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Use Your Noodle: Fresco Pizzeria

Fresco is an alright, albeit nontraditional, pizza spot, but the pasta needs some work

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The value of a neighborhood pizzeria becomes most clear on those busy nights when you just don't have time and/or energy to cook up dinner. Those nights when you just want to call in and order up some comfort food. For those living in the area of Speedway Boulevard and Country Club Road, Fresco, a pizzeria and "pastaria," can serve as just that.

Though the spot seems to function mostly as a takeout or delivery joint, the casual counter service eatery offers a bright dining area, decorated in green, white and red—a pretty standard color scheme for an Italian-inspired spot. Make no mistake, though: Fresco isn't here to serve up traditional Italian fare. With a menu that includes salads, pizza, pasta, calzones, subs and wings, the food is certainly Americanized with the pizza itself veering somewhere between chewy Detroit-style and thinner crust styles. It's almost a style of its own.

Starting with a salad, you'll be met with (if you order the dinner size, which are between $7 and $9) a truly massive metal bowl full of greens and more tossed in your chosen dressing—great for a family of three or more, but use your discretion here. While the greens themselves seem 'fresco' enough, some of the add-ons, which can include anything from artichoke hearts to olives, were definitely from a jar or can.

Other starters include a few different bread sticks (ranging from garlic bread to topped with mozz and pesto), a caprese salad, wings (bone-in and boneless) and tomato basil soup. The oven baked wings (seven for $7) come in your choice of BBQ, buffalo or plain sauce, though the sauce comes coated so lightly that it adds little flavor or spice to the meat. The chicken itself, though, is moist and tender and would stand out if the allegedly accompanying sauce helped it along a little more.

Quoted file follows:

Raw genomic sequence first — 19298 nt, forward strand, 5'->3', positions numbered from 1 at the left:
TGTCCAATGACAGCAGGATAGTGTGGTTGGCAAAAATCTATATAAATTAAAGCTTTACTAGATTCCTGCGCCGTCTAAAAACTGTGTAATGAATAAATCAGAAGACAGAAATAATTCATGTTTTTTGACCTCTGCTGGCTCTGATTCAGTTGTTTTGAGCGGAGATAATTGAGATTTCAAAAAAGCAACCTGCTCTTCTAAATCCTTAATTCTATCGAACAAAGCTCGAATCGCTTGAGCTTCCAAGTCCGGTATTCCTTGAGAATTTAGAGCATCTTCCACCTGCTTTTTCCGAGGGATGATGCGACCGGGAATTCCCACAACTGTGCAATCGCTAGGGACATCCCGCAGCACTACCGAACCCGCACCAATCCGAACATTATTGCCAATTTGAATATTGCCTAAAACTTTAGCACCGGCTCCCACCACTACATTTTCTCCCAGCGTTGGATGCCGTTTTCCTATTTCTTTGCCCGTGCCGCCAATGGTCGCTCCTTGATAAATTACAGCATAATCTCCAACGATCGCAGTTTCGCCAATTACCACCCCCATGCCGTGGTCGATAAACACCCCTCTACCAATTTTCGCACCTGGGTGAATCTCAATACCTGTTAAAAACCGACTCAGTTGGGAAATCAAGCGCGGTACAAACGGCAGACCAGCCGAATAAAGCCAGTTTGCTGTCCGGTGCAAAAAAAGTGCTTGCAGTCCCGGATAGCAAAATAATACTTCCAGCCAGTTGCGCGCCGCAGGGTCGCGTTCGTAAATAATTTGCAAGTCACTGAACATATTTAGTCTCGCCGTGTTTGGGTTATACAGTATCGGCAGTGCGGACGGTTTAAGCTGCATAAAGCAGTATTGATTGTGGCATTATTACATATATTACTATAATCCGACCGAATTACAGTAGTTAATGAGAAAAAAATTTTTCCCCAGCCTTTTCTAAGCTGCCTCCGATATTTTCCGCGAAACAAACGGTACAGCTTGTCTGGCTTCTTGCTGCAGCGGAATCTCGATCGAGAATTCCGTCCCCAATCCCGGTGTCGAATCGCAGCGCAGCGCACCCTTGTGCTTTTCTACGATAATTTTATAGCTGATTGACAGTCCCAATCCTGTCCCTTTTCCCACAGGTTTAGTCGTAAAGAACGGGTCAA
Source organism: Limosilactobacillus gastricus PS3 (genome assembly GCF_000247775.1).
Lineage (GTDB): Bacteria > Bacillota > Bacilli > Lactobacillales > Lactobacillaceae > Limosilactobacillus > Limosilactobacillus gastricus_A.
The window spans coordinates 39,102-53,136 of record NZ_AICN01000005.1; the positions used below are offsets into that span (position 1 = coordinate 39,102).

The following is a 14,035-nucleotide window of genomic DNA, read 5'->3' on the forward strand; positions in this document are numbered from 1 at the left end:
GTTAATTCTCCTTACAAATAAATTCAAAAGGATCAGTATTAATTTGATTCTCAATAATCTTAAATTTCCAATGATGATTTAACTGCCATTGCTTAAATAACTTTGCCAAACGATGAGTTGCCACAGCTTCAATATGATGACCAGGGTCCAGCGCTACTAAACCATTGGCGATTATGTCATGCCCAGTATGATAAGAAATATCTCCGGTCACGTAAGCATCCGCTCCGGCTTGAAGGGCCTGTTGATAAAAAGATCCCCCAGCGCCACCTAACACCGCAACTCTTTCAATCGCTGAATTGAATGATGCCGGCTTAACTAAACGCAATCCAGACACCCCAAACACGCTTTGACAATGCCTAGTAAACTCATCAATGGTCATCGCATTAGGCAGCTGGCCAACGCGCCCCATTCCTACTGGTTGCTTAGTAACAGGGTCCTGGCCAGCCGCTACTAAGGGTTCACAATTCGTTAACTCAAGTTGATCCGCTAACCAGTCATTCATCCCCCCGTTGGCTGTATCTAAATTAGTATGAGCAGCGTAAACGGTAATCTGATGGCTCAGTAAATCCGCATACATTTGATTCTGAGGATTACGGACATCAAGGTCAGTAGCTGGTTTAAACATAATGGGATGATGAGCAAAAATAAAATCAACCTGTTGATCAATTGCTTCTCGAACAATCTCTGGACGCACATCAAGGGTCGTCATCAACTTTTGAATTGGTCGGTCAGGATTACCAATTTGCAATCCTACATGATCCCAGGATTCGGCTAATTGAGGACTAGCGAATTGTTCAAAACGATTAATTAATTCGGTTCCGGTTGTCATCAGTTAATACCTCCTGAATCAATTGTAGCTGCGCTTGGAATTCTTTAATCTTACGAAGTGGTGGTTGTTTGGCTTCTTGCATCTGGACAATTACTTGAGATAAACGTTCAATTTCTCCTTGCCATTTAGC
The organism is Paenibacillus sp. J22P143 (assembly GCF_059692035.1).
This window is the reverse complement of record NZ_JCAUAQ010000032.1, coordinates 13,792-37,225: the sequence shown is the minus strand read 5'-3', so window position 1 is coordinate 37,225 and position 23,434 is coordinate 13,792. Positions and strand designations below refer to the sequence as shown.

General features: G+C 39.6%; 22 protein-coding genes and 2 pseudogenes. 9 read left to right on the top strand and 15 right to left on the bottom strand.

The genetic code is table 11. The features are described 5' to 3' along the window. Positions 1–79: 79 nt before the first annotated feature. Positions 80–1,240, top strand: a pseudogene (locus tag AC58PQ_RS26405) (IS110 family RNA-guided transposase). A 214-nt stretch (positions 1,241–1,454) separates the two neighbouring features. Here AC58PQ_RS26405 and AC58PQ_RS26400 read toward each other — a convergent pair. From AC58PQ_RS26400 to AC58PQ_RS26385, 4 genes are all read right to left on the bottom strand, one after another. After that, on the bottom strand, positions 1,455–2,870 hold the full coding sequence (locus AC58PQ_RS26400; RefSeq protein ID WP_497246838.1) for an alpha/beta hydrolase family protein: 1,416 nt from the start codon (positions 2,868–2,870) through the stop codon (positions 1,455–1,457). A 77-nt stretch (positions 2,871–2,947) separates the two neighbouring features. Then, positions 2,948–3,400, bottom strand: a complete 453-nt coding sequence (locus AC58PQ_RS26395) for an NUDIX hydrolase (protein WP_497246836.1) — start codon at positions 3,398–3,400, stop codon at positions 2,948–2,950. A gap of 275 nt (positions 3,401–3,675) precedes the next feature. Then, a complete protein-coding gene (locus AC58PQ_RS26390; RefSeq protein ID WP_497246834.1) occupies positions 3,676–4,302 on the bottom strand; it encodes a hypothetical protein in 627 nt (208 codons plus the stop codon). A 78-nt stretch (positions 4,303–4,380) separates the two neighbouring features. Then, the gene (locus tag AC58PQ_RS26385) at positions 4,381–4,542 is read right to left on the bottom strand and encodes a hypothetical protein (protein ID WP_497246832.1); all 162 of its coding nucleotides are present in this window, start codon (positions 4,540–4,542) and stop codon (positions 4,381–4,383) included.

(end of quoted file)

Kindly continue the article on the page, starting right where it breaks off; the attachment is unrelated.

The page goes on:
For those dining solo, the oven-baked subs and calzones are a good enough option to fill up for around $6 or $7. Six-inch subs all run at $6, filled with meatballs, Italian sausage, roasted chicken or roasted eggplant. The calzones are mostly just filled with cheese, with your choice of either ricotta filling or spinach with three different cheeses. You can opt to add meat or other pizza toppings for an up-charge, but the well-baked crust that surrounds whatever you decide goes inside is a decent representation of a calzone—not amazing, but it'll do for the price, which is $7.50 for a small. (It's not that small.)

Similarly, the pizza, which comes in 10, 12, 14 or 16-inch sizes, issues no real complaints. It's not the best pizza in town, surely, but it's satisfying enough and clearly freshly made. As previously mentioned, the crust isn't truly a thin crust, but it is crispy on the edges and chewy and airy on the inside. The tomato sauce is a little sweet, a little spicy and comes in generous portions if you opt for a red pie, though white, alfredo, enchilada, BBQ and pesto options are also available. As far as toppings, you can expect the usual suspects alongside some more unique picks, such as Jamaican jerk chicken, chorizo, Andouille sausage, goat horn peppers, cashews, roasted green chili and more. Gluten-free crust is also available.

If all of that has you feeling a bit overwhelmed, a safe place to start is the margherita ($10 for 10 inches). While it's certainly not the most traditional take on a margherita pizza, Fresco's take has the crust, sauce and cheese down, adding sliced tomato on top. Unfortunately, though, the pizza had only about two basil leaves, leaving much to be desired on the herb front.

Most of Fresco's menu is generally reasonably satisfying, though there is one section I'd recommend staying away from overall. That section is the second part of Fresco's moniker, and the fact the restaurant uses the made-up word "pastaria" should serve as a warning. It's not like the pasta offerings, which include ravioli, linguini [sic], lasagna, penne, stuffed shells and more, are completely terrible, but they are very bland. The pesto on the penne ($8.50) needs salt and some lemon juice or zest in a bad way and the truffle oil covered linguine ($9) is just a bowl of lightly oiled noodles with some tomatoes and mushrooms thrown in and a hint of truffle flavor. I can only imagine what'd be like if those mushrooms and tomatoes were roasted before being included to add some depth of flavor or if the sauce had any rosemary as advertized, but, instead, the most flavorful part of the dish was the garlic bread on the side. The noodles themselves seem of the box and boil variety—cooked alright, but nothing to write home about.

While Fresco didn't offer anything near a mind-blowing experience on any front, it really isn't a bad spot by any means. The service is really fast and friendly enough, and if you live nearby, it's certainly a better-than-chain option for local pizza delivery.

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